Figure 5: The US Space Surveillance Network
Figure 5: The US Space Surveillance Network

Unfortunately, in the case of an easterly launch from North Korea, it will probably be quite a while before the SSN is able to precisely track any objects put into orbit. The Kaena Point radar located on western tip of the Hawaiian island of Oahu will probably be the first to track the launch, but at that point any payload may not have reached orbital velocity. The payload will pass almost 2,000 kilometers northeast of the only other space track radars in the Pacific, the Reagan Test Site complex on Kwajalein Atoll in the Pacific. It will continue Southeast across Chile and Argentina, and then up northeast across the Horn of Africa, India, and China. Out of all of the traditional space track sensors, only the small radar dish on Ascension Island is anywhere near the ground track for the first revolution. It could be hours before enough data is collected to be able to accurately predict the satellite’s orbit.

The successful launch of the Safir Iranian space launch vehicle on February 2, 2009 is an indicator of how a North Korean space launch could play out. Iran had attempted to launch what it claimed was a satellite previously but failed. So it came as a surprise to most outside observers that this most recent launch was indeed a success, with the SSN tracking both the upper stage and tiny 27-kilogram satellite in orbit.

If the North Korean vehicle being prepared at Musudan-ri is used to place a satellite into orbit, it does not necessarily mean that North Korea will be able to turn that technology into a long-range nuclear delivery system.

There is still an ongoing debate within the open source community as to whether or not the Safir was in a two- or three-stage configuration. An answer to this debate is crucial for an accurate assessment of how far the Iranian technology has advanced, as well as possible implications for their ballistic missile program. If only two stages were used to boost the satellite to orbital speed, it would mean that the Iranians had significantly advanced the existing improved SCUD technology used in the North Korean Nodong and Taepo dong families.

If the Iranians have managed to improve upon the North Korean technology, then there is the possibility that they transferred the new technology back to North Korea. This could mean that North Korea is indeed going to attempt to launch a satellite and it is possible that they could succeed. Another significant question is whether or not China or Russia played a role in these improvements, contrary to the Iranian statements that they were purely indigenous accomplishments.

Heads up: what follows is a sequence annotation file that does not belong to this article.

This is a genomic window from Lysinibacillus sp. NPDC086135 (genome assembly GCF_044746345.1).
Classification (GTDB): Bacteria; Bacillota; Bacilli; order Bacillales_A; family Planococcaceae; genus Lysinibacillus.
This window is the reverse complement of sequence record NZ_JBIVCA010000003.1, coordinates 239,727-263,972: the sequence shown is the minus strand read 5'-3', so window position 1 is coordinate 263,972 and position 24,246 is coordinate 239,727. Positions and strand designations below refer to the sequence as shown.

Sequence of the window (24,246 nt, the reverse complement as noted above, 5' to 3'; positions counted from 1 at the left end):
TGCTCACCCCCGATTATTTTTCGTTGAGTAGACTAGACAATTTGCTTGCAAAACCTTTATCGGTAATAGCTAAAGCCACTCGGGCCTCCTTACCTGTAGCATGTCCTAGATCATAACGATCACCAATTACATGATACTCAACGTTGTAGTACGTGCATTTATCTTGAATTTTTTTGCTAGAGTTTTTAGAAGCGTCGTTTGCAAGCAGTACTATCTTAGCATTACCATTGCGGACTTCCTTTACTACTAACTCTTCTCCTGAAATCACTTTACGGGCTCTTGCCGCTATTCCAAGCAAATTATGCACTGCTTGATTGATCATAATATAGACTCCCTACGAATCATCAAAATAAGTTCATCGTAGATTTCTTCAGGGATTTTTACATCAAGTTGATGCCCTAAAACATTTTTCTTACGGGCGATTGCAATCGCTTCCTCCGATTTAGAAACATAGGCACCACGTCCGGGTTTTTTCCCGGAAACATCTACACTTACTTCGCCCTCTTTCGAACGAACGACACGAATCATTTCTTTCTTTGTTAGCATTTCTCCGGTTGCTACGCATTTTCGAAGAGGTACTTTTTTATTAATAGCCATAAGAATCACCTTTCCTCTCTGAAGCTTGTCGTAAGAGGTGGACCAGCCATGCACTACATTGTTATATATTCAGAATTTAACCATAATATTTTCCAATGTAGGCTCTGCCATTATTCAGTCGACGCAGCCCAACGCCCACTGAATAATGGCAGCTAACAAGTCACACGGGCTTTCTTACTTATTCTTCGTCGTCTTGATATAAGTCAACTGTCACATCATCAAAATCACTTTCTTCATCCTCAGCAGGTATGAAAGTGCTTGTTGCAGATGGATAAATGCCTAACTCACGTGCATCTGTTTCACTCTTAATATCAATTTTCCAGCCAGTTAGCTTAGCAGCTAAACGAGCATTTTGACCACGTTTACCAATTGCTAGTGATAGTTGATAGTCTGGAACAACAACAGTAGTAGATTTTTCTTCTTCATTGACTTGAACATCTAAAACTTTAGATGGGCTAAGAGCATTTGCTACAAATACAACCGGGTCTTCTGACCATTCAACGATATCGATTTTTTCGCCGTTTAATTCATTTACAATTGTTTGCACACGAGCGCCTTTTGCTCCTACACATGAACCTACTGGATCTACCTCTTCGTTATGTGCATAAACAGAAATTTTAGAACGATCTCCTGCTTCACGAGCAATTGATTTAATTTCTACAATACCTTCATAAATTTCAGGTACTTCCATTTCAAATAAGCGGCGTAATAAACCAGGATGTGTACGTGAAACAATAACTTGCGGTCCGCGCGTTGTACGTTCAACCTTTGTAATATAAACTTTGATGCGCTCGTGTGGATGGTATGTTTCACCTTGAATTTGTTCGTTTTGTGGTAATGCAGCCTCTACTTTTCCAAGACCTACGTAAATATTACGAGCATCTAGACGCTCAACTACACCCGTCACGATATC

Difficult questions

The most honest answer to the question of whether or not the upcoming North Korean launch will be a ballistic missile test or an attempt to place a satellite in orbit is “yes”. Just like with many other space-related technologies, rockets are inherently dual use. They can be used for the most noble of peaceful purposes, such as lofting a satellite to monitor human rights violations, or the most evil, such as delivering a multiple megaton warhead to a major city.

If the North Korean vehicle being prepared at Musudan-ri is used to place a satellite into orbit, it does not necessarily mean that North Korea will be able to turn that technology into a long-range nuclear delivery system. Much depends on the configuration of the launch vehicle and the types of storable propellants used. And until there is a successful flight of the vehicle from which good intelligence can be gathered, it will be almost impossible to answer this question. But it is certainly possible that a successful space launch will result in advances in their ballistic missile program.

The commander of US Pacific Command, Admiral Timothy Keating, has indicated that the US missile defense system is once again active for the upcoming North Korean test. If the booster once again follows a due east course indicative of a space launch attempt, it is extremely unlikely that the US military will take action.

But unlike the 2006 test, this time around Japan has announced that two of its Aegis warships will be in position to intercept the launch vehicle, should it pose a threat to Japan. Japan will have a much shorter timeline than the US within which to make this decision, and the implications of making the wrong decision could be disastrous.